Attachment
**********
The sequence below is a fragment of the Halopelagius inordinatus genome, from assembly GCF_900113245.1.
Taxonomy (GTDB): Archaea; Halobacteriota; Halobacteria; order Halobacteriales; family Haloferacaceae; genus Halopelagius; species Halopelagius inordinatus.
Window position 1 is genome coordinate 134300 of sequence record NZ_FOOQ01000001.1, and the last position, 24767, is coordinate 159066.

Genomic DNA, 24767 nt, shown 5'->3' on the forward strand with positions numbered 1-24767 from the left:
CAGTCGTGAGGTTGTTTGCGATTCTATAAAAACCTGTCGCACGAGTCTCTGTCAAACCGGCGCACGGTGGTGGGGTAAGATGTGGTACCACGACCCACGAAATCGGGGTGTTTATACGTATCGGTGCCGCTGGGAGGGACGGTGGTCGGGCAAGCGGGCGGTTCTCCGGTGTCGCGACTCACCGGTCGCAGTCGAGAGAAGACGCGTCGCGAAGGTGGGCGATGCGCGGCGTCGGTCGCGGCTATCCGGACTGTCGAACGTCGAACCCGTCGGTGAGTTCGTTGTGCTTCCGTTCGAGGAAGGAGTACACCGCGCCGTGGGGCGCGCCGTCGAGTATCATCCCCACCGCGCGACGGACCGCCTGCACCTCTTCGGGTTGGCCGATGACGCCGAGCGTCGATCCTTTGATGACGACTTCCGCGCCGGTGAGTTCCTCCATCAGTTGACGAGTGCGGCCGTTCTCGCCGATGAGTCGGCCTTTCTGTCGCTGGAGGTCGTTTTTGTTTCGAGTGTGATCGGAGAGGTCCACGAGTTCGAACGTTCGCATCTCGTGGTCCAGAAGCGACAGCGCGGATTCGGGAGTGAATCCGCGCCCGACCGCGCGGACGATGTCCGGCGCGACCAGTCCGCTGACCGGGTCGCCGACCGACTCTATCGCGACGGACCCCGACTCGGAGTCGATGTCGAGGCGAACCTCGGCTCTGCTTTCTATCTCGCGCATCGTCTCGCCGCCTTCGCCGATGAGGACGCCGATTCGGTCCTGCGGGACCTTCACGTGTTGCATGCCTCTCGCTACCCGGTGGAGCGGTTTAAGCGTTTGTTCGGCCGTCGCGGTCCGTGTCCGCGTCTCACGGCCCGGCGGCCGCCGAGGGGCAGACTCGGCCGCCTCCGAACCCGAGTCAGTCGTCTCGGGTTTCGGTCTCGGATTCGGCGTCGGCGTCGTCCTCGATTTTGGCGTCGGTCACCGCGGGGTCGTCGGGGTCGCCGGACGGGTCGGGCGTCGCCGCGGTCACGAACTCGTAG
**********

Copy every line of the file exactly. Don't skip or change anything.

The sequence below is a fragment of the Halopelagius inordinatus genome, from assembly GCF_900113245.1.
Taxonomy (GTDB): Archaea; Halobacteriota; Halobacteria; order Halobacteriales; family Haloferacaceae; genus Halopelagius; species Halopelagius inordinatus.
Window position 1 is genome coordinate 134300 of sequence record NZ_FOOQ01000001.1, and the last position, 24767, is coordinate 159066.

Genomic DNA, 24767 nt, shown 5'->3' on the forward strand with positions numbered 1-24767 from the left:
CAGTCGTGAGGTTGTTTGCGATTCTATAAAAACCTGTCGCACGAGTCTCTGTCAAACCGGCGCACGGTGGTGGGGTAAGATGTGGTACCACGACCCACGAAATCGGGGTGTTTATACGTATCGGTGCCGCTGGGAGGGACGGTGGTCGGGCAAGCGGGCGGTTCTCCGGTGTCGCGACTCACCGGTCGCAGTCGAGAGAAGACGCGTCGCGAAGGTGGGCGATGCGCGGCGTCGGTCGCGGCTATCCGGACTGTCGAACGTCGAACCCGTCGGTGAGTTCGTTGTGCTTCCGTTCGAGGAAGGAGTACACCGCGCCGTGGGGCGCGCCGTCGAGTATCATCCCCACCGCGCGACGGACCGCCTGCACCTCTTCGGGTTGGCCGATGACGCCGAGCGTCGATCCTTTGATGACGACTTCCGCGCCGGTGAGTTCCTCCATCAGTTGACGAGTGCGGCCGTTCTCGCCGATGAGTCGGCCTTTCTGTCGCTGGAGGTCGTTTTTGTTTCGAGTGTGATCGGAGAGGTCCACGAGTTCGAACGTTCGCATCTCGTGGTCCAGAAGCGACAGCGCGGATTCGGGAGTGAATCCGCGCCCGACCGCGCGGACGATGTCCGGCGCGACCAGTCCGCTGACCGGGTCGCCGACCGACTCTATCGCGACGGACCCCGACTCGGAGTCGATGTCGAGGCGAACCTCGGCTCTGCTTTCTATCTCGCGCATCGTCTCGCCGCCTTCGCCGATGAGGACGCCGATTCGGTCCTGCGGGACCTTCACGTGTTGCATGCCTCTCGCTACCCGGTGGAGCGGTTTAAGCGTTTGTTCGGCCGTCGCGGTCCGTGTCCGCGTCTCACGGCCCGGCGGCCGCCGAGGGGCAGACTCGGCCGCCTCCGAACCCGAGTCAGTCGTCTCGGGTTTCGGTCTCGGATTCGGCGTCGGCGTCGTCCTCGATTTTGGCGTCGGTCACCGCGGGGTCGTCGGGGTCGCCGGACGGGTCGGGCGTCGCCGCGGTCACGAACTCGTAG